Sunday, August 03, 2008

I Love (doing) Rien

Oh how glorious it is to sleep in.

I eventually got up out of bed some time after noon, deciding by early afternoon that it was a good day to ditch our digs in the 17th - being careful not to step on the tumbleweeds blowing through its streets as we headed out.

A Métro ride and a brisk walk later, we were on the rue de Faubourg de Saint-Denis, its crowded, animated and (most notably) open shops bustling with people of all skin colors speaking all languages. It was a welcome relief from our yuppified, sanitized, chain-store dominated neighborhood.

We cut a right into the Passage Brady, one of the covered market arcades hidden all around Paris. It's filled primarily with Pakistani and Indian shops, spilling over with fragrant spices, fragrant rices, and all manner of peppers. There are a number of questionable-looking restaurants offering dirt cheap menus, and we sat down at La Reine de Kashmir, lured by its low prices and "outdoor" seating.

Feasting on a delightful Thali Rani (a set lunch composed of a couple of curries, basmati rice, samosa, tandoori chicken, and naan), we clinked our glasses of mango lassi and beer and took it all in. Men and women were getting 6€ haircuts at the hair salons across the way (which is to say, about 2 metres from us), Arabs covered in hijab squeezed by pasty, bare-legged, but off-the-beaten-path German tourists, people yelled in their mobile phones in Urdu (or was it Hindi?), older women tut-tutted their grandkids in an African tongue I'd never heard before, pigeons swooped down to pick up dropped garbage. It seemed positively third-world... and fantastic.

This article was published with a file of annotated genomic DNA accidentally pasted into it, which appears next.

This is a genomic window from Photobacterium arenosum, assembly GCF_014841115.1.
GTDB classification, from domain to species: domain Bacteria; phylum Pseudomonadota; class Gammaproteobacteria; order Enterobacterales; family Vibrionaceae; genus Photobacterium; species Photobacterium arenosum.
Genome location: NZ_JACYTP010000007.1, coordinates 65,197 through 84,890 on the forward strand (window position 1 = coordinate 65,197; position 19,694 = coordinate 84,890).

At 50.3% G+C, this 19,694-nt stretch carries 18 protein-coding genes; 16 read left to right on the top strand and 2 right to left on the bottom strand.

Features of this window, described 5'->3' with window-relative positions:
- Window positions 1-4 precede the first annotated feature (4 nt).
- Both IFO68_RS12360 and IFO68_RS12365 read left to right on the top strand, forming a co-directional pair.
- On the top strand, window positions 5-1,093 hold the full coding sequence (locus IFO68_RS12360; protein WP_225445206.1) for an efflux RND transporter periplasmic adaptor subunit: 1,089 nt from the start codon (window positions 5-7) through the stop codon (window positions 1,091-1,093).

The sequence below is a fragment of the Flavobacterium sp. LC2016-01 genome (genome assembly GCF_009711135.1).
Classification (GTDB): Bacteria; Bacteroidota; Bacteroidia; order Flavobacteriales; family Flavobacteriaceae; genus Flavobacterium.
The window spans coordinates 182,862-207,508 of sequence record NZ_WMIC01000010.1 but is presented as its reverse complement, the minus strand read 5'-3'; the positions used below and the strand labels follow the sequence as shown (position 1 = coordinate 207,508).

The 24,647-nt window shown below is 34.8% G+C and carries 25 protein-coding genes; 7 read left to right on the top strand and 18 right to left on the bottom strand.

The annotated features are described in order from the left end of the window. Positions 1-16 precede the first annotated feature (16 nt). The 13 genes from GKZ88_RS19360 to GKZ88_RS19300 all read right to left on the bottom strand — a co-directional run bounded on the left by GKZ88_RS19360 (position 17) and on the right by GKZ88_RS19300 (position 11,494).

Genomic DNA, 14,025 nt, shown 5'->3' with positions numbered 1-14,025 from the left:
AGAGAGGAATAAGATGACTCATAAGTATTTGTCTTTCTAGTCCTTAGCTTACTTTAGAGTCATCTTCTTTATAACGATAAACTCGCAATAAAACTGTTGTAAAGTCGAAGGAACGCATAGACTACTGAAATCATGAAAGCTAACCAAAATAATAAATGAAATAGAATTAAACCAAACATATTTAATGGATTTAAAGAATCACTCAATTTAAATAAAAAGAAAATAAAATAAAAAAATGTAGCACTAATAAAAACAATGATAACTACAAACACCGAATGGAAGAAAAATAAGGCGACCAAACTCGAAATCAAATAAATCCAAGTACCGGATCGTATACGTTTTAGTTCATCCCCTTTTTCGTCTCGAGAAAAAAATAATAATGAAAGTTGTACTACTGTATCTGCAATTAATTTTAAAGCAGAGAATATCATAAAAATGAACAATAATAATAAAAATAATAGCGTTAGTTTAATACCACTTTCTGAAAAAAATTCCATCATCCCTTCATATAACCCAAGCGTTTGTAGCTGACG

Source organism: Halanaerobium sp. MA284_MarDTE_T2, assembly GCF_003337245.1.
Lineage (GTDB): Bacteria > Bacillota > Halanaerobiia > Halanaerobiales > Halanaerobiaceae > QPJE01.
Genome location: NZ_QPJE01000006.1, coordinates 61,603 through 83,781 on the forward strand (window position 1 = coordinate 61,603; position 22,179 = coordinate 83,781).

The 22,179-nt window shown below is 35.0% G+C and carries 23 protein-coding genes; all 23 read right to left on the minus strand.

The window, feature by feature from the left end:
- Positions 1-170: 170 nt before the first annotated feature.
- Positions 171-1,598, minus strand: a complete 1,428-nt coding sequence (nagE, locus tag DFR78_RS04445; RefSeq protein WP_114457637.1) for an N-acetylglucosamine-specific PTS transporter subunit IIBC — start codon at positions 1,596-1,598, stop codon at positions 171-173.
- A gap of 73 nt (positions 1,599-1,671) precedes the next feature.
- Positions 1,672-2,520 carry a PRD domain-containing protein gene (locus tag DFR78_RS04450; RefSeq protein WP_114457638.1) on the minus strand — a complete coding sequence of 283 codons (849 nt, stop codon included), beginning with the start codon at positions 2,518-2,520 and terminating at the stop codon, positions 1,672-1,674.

Sated by our meal, we went for a walk down the Faubourg du and then Rue Saint-Denis, snickering at the well-past-their-prime prostitutes hawking their, umm, wares in the afternoon heat. "See, I told you they're for real!" I exclaimed to Alannah. "So is this form of prostitution legal here?" she asked, referring to the wretchedly dolled up street-walkers leaning against the wall. I didn't know the answer. I guess if anyone in their 50's wants to do it, they've earned the right.

Oddly enough, this street is about a block from the Quartier Piéton de Montorgueil - m2 for m2 the most expensive neighborhood in Paris. Maybe that's how you pay the rent.

We wound our way south to the Les Halles area, checking out an incredible spice shop along the way, then did some browsing on the last day of soldes at the giant, labyrinthine BHV department store, along with some other home stores until closing time. Then we headed back to Montorgueil for some ice cold smoothies and retiring back to the sleepy old 17th.

This morning called for some more sleeping in, and wasting much of the day by watching TV. I caught an old 1986 episode of Diffr'nt Strokes dubbed into French - wherein whomever does Gary Coleman's voiceover overacts as much as the original. Brilliant! Just as Arnold was making some quip about the snobby, prissy Lisa, I heard the microwave DING!

"Whatcha makin?" I asked Alannah.